10 Film Sets That You Would Never Want To Work On

Delays and financial issues are the top 2 reasons a film may be tough to complete, but there are many more factors. However, it frequently occurs due to directors who are extremely difficult to deal with and make everyone's lives intolerable. Some want to film each scene in too many different ways, endangering everyone's health.
We conducted research and chose ten films that, we think you'll be startled to learn, were highly unpleasant to film. Below is the list of the most challenging film sets you would never want to work on.

1. Titanic (1997)

Source: © Titanic / Paramount Pictures

There was a lot of hate between James Cameron, the filmmaker, and the company's executives as a result of the filming of the movie taking 138 days longer than originally planned. But other than that, working with Cameron was a nightmare since he constantly yelled at everyone. In addition, he made performers and staff workers spend days in the tanks of ice water. Because of this, many members of the team contracted the flu.

2. Apocalypse Now (1979)

Source: © Apocalypse Now / Omni Zoetrope

The weather in the Philippines was fierce, destroying the sets and forcing the company to spend much too much money. Because Marlon Brando frequently forgot his lines, he often disagreed with Francis Ford Coppola. Additionally, throughout the film's production, Brando put on a lot of weight, and Coppola considered dismissing him. The icing on the cake came when Martin Sheen suffered a heart attack during filming but happily recovered totally.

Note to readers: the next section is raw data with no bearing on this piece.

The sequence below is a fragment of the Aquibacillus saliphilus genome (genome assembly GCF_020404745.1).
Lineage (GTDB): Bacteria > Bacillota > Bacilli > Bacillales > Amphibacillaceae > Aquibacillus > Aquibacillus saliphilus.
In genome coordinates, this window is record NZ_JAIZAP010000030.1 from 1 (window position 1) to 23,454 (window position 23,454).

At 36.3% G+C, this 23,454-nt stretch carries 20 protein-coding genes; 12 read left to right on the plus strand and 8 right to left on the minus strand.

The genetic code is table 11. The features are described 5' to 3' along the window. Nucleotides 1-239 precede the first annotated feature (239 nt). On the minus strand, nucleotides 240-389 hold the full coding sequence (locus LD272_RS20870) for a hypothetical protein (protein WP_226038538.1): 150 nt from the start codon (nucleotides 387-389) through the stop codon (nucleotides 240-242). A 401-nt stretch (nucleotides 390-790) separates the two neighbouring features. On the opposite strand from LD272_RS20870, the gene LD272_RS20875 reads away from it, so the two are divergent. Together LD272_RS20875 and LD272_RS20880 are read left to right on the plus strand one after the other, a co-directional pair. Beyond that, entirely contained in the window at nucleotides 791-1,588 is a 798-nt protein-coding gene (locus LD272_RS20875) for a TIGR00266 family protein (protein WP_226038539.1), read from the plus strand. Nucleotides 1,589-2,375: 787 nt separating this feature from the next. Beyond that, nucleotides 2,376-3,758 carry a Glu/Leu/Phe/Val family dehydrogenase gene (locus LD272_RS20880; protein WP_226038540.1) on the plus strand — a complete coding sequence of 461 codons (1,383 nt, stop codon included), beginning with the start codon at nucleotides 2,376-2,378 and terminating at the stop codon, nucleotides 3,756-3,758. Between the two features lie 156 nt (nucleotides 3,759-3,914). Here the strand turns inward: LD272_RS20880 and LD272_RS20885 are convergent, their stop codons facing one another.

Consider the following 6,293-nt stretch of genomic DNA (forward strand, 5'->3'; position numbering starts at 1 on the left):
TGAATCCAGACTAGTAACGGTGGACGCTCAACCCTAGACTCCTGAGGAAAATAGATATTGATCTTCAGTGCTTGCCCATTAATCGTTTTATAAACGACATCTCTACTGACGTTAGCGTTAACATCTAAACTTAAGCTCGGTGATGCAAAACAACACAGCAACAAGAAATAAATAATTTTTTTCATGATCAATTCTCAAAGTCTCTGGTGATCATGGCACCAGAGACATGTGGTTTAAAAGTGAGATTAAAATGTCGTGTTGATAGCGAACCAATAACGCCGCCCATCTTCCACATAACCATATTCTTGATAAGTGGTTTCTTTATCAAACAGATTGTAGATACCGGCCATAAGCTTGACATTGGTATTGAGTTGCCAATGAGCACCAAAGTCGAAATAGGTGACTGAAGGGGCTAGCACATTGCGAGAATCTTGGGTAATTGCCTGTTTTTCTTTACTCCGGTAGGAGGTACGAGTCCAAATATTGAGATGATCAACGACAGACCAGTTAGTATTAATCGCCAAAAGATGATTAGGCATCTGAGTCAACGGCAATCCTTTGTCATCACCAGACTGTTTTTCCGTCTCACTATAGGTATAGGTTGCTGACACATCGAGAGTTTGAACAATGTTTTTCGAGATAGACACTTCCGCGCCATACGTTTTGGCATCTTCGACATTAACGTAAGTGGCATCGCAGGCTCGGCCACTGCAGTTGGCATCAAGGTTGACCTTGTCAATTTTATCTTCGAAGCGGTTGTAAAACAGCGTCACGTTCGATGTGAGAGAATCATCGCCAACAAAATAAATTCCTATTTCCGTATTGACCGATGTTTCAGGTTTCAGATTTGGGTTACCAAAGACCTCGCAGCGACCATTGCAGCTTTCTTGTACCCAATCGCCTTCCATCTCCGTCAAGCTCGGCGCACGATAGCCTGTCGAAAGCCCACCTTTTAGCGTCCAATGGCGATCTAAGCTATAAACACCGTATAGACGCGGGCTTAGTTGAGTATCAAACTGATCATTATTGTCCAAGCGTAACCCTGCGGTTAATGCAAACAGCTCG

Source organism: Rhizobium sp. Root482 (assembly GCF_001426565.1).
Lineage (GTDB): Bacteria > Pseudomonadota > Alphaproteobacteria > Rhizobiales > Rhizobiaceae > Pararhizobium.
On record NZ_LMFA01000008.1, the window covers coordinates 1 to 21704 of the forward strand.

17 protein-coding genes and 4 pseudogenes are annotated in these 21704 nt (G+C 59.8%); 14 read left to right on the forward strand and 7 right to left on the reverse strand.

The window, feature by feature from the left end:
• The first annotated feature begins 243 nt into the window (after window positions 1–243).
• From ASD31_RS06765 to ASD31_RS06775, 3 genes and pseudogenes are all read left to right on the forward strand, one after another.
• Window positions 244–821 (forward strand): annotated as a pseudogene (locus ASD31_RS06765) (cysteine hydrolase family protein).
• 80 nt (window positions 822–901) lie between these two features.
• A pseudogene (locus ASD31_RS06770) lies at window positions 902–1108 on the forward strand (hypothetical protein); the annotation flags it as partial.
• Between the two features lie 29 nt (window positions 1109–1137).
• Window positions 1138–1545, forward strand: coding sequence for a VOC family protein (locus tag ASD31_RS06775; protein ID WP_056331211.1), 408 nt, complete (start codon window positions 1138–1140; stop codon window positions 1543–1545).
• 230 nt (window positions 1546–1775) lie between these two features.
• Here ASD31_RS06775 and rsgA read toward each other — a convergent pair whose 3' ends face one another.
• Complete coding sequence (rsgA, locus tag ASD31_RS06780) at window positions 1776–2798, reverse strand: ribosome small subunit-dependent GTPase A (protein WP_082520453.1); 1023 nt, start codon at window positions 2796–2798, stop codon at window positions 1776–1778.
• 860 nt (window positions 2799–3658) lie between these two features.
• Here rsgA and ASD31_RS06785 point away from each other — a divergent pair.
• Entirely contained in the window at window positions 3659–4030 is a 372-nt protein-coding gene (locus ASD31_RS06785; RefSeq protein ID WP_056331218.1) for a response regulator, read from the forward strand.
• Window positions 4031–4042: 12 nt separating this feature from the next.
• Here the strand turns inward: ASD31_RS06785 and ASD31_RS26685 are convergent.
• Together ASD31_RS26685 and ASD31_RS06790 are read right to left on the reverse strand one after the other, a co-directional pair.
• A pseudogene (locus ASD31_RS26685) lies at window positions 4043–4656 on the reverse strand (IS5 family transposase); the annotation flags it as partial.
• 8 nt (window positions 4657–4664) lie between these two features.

3. Jaws (1975)

Source: © Jaws / Universal Pictures

When he began filming Jaws, Steven Spielberg was still relatively young, and his errors caused the $4 million budget to balloon to $9 million. Additionally, although it is expected to take 55 days, the filming took 159 days. The actors and crew had not yet been hired when the movie's shooting got underway, and no fake shark had been made. The boat's hull burst as the movie's scene was filmed, and it began to sink.
A sound engineer shouted to ignore the actors and save the proper gear as Spielberg called to get the actors off the boat. The renowned filmmaker believed that this picture would kill his career, but the company forgave him when it made the majority of its money during its first weekend.